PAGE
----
Unganisha’s music is a fusion of Kenyan folk music and Norwegian electronic beats that create an experimental and subversive sound  The duo, consists of Kenyan songstress Labdi Ommes, who also plays the orutu and Norwegian DJ Bernt Isak Wærstad.The orutu is a traditional Luo instrument that can best be thought of as a one-stringed vertical fiddle.The Luo community have a strong musical tradition that features various stringed instruments, with the most famous one, being the eight-stringed Nyatiti. Labdi Ommes is from this community and most of her lyrics are in Luo and Swahili. The duo draws inspiration from their experiences traveling between Oslo and Nairobi, bringing the best of both worlds to the dance floor. 

Labdi’s powerful vocals and Orutu playing, a traditional Luo instrument, form the main melody of their latest release, Ochweb.Alongside traditional shakers, drums, and a flute, Isak adds electronic elements that create a slow burn tune that gradually increases in energy until it reaches its climax. Ochwe, which means it is raining in Luo, is a tribute to the African tradition of songs about rainfall.The song mimics the pattern of rainfall, starting as a gentle drizzle before picking up momentum until it reaches a high-energy torrent.

The song is perfect for the club and dance floor, with its energetic beats and upbeat mood. Unganisha’s Ochwe gives us a  glimpse into the potential of a cultural renaissance of sorts, where traditional music is reimagined in an Afrofuturist world.

The track is a powerful work of art that expands our understanding of what is possible in African Dance Music, reimagining traditional music in a fresh and exciting way.

Far Away- Fancy Fingers ft. Azawi

Fancy Fingers has outdone himself yet again in this latest neo-Rhumba masterpiece featuring Azawi. As one of the leading producers, and a member of Sauti Sol, arguably Kenya’s biggest music export- Fancy Fingers is revered for his exceptional guitar work, and this track is no different. The fusion of Rhumba and African Dance Music patterns in the production is impressive, but what sets this song apart are the elaborate harmonies of the background vocals. The artists have taken great care to use simple language and euphemisms to keep the song family-friendly.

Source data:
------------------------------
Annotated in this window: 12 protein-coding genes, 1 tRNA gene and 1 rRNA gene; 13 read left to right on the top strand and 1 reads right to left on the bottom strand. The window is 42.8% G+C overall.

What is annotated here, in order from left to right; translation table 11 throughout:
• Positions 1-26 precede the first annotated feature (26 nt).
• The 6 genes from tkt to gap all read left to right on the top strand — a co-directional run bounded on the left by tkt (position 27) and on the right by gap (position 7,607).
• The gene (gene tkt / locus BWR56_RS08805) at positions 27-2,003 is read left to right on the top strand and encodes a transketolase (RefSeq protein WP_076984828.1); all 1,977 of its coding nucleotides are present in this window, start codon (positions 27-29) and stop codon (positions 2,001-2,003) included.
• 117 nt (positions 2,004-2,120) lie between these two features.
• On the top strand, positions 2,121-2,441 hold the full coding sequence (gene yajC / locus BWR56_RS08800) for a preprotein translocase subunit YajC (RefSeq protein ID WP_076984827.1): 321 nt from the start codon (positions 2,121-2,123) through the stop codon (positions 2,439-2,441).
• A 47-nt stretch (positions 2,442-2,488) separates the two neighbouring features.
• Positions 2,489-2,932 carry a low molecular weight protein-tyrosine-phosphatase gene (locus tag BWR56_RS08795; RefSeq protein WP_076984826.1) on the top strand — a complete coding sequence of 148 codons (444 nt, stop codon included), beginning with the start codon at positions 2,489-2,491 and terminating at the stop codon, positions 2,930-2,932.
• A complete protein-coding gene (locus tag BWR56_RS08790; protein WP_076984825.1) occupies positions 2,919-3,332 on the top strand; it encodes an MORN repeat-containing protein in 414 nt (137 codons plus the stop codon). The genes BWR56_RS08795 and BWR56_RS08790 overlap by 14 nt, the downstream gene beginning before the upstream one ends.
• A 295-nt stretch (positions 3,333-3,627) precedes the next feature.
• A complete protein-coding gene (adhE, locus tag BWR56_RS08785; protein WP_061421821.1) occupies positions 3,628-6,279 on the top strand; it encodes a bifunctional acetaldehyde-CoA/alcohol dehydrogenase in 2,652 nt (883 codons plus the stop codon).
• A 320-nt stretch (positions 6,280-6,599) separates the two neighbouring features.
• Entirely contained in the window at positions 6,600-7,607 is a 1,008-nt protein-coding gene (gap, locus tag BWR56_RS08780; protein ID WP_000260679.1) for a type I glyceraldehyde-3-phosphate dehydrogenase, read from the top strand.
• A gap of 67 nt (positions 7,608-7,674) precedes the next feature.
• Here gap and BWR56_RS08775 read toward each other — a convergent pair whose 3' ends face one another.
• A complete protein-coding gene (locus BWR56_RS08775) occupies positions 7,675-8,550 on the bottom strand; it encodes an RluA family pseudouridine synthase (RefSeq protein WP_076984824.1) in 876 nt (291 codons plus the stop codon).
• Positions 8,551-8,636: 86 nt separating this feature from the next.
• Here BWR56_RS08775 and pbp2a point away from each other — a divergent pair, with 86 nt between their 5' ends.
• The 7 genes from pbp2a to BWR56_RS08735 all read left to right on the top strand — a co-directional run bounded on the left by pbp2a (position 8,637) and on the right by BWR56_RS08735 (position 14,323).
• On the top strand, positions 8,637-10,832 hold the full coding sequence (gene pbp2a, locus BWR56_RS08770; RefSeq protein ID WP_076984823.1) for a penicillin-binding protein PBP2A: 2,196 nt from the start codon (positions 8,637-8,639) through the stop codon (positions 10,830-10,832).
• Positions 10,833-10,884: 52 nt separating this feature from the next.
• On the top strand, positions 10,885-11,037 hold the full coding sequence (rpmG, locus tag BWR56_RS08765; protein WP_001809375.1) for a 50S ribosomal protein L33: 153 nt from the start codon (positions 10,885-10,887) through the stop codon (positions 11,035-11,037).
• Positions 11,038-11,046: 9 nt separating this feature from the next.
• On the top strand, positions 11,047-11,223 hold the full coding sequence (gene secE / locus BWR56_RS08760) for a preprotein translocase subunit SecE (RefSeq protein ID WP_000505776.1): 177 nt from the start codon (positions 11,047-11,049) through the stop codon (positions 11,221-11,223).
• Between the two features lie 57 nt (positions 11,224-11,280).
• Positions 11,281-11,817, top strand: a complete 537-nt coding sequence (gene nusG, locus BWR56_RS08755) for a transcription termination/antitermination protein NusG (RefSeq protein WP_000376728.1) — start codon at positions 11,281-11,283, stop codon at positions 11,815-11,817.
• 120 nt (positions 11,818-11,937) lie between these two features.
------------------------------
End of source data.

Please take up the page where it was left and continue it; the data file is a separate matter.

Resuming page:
The theme of the song is one that many can relate to, as it explores the feelings of being physically and emotionally far away from a lover. Fancy Fingers sings about the pain of distance, declaring that it harming him. In his verse he sings “but this distance is killing me/are you feeling me? “. He goes on to express his fear of straying when his lover is not around. Azawi, on the other hand, describes being with her lover as being in paradise and explains her possessive behavior as a way of protecting this paradise. The song is a perfect tune for lovers to enjoy together. 

It is crucial for Kenyan acts to collaborate with artists in the region to create a vibrant music scene with a unique identity that can challenge the West African and South African industries. With this track, Fancy Fingers continues to redefine Rhumba, an authentic East African sound, and expose it to more ears in the region and continent at large. The song is an impressive testament to the talent and creativity of both Fancy Fingers and Azawi, and it will surely capture the attention of music lovers everywhere.